A big surprise, he wants to tax the hell out of anyone who earns a wage and then turn around and give it to his base of beggars, so they can relect him.
Hard to figure?
Why no, it's not
When you reward the lazy you just get more lazy people that will vote for those who keep then on the dole. They think they don't pay any taxes, but in the bright light of basic economics, they pay a lot of taxes. They are just too ignorant to realize it.
Go to any IRS website to find out that this article is BS. The top 1% already pay most of the taxes!! The bottom 50% pay under 3%.
Why don't Americans understand that a ten (10) year income of $1.5 T Increase in taxes only covers One Tenth (1/10) of the Annual $1.5 Trillion Deficit.
By this logic we will ADD another $ 8.5 Trillion in debt over the next 10 years WITH the $1.5 Trillion Tax Increase. Oh, I know why most Americans don't understand this. Most Americans don't use a budget.
Getting rich on the Back of someone else is in most cases pure BS. In any system about 20% of the people are the doers, the innovators, the investors, the get up and do what needs to be done when the option is to shop, play, apply for benefits. It is called an Economic Rule, look it up. When the rain pours the shopping centers, theatres, etc. fill. When it showers lightly absentee at work, school, church laggs.
The Pres always goes against Economic Rules/Laws. Look it up.
RE: Dennis "GOP are the 1%ers in Congress."...
You should fact check before you type bud.
Of the TOP 10 wealthiest members in Congress as compiled by Roll Call; #1, #2 and #10 are Republicans. #3, #4, #5, #6, #7, #8, and #9 are Democrats. So 70% D vs. 30% R in the top ten.
And as for the budget not being passed. If you took a budget to your spouse that borrowed a hefty amount to cover you expenditures because your income didn't cover all you wanted to buy that year--how would that work out??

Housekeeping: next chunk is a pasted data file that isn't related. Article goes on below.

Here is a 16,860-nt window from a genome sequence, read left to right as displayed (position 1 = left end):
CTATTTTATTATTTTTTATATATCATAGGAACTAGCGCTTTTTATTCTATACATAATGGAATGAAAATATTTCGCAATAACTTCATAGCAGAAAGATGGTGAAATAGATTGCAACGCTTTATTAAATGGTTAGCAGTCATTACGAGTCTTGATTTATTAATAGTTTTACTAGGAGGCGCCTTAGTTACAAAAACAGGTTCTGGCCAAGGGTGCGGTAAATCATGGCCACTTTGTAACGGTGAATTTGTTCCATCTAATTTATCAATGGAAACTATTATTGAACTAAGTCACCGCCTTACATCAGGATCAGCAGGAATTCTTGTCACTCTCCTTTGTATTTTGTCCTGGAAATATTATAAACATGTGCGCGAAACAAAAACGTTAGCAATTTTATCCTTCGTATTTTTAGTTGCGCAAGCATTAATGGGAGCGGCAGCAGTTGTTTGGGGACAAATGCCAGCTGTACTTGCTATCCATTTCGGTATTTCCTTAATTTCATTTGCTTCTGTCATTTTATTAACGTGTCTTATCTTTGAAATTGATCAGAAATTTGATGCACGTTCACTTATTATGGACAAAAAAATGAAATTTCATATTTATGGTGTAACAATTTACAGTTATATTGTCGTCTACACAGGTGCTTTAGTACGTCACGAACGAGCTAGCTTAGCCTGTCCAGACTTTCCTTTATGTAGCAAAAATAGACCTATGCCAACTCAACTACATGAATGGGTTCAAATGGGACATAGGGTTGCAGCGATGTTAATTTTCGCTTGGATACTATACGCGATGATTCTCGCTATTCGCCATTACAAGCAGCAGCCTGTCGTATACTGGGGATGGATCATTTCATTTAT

I make a decent living (of more than median, but way less than $100k). I've saved money from an early age--I participated in the 401k at my first job as a senior in HS. It's personal responsibility and not living beyond my means that makes sense to me--and should to the rest of the country. Presidents and Congress members included.
I'm all for getting rid of exemptions, but I mean ALL of them! We should have a flat 10% tax on all income with zero exemptions. (Yes, poor people are also citizens and should pay tax.) Then the government should figure out how to live on that, period. Why 10%? Because even God didn't ask for more than 10%. Who do they think they are?
Maybe people would take Obama's budget seriously if it actually contained any meaningful spending cuts.
As another poster said earlier---do the math, people. All these proposed tax increases and they still won't come anywhere CLOSE to balancing the budget. What does it tell you---GOVERNMENT SPENDS TOO MUCH.
But raise taxes on the rich sounds better and it's more likely to get Obama reelected. Never mind the fact that it won't actually do much to create jobs and help the economy.
Interest, dividends and capital gains - free of tax up to 10,000
Above that - tax at ordinary rate, including sale of home & muni interest
Remove the threshold for SS on wages/SE income (like medicare)
Top mortgage interest deduction - $12,000 / yr
Top charitable contribution - $13,000 /yr (indexed with the gift tax exclusion threshold)
Don't expect a broke government to subsidize your McMansion and if you are going
to be a philanthropist, you are going to do it despite any tax benefit, in fact, if you are giving
more than that away, you aren't needing any help.
Institute RMD for Roth (max acct value $500,000 - above that no more tax free growth)
Distributions ratably weighted non-taxable to taxable
No sparing these accounts and passing them on to the grandkids as a tax advantage
Equalize contribution max for Trad IRA, 401k and SAR/SEP (all equal max contributions)
Scrap bonus depreciation and return to reasonable levels for sec 179
Eliminate step-up in basis
Not too much of this harms low/middle class....equalizes earners vs investors
and keeps the middle engaged in the economy.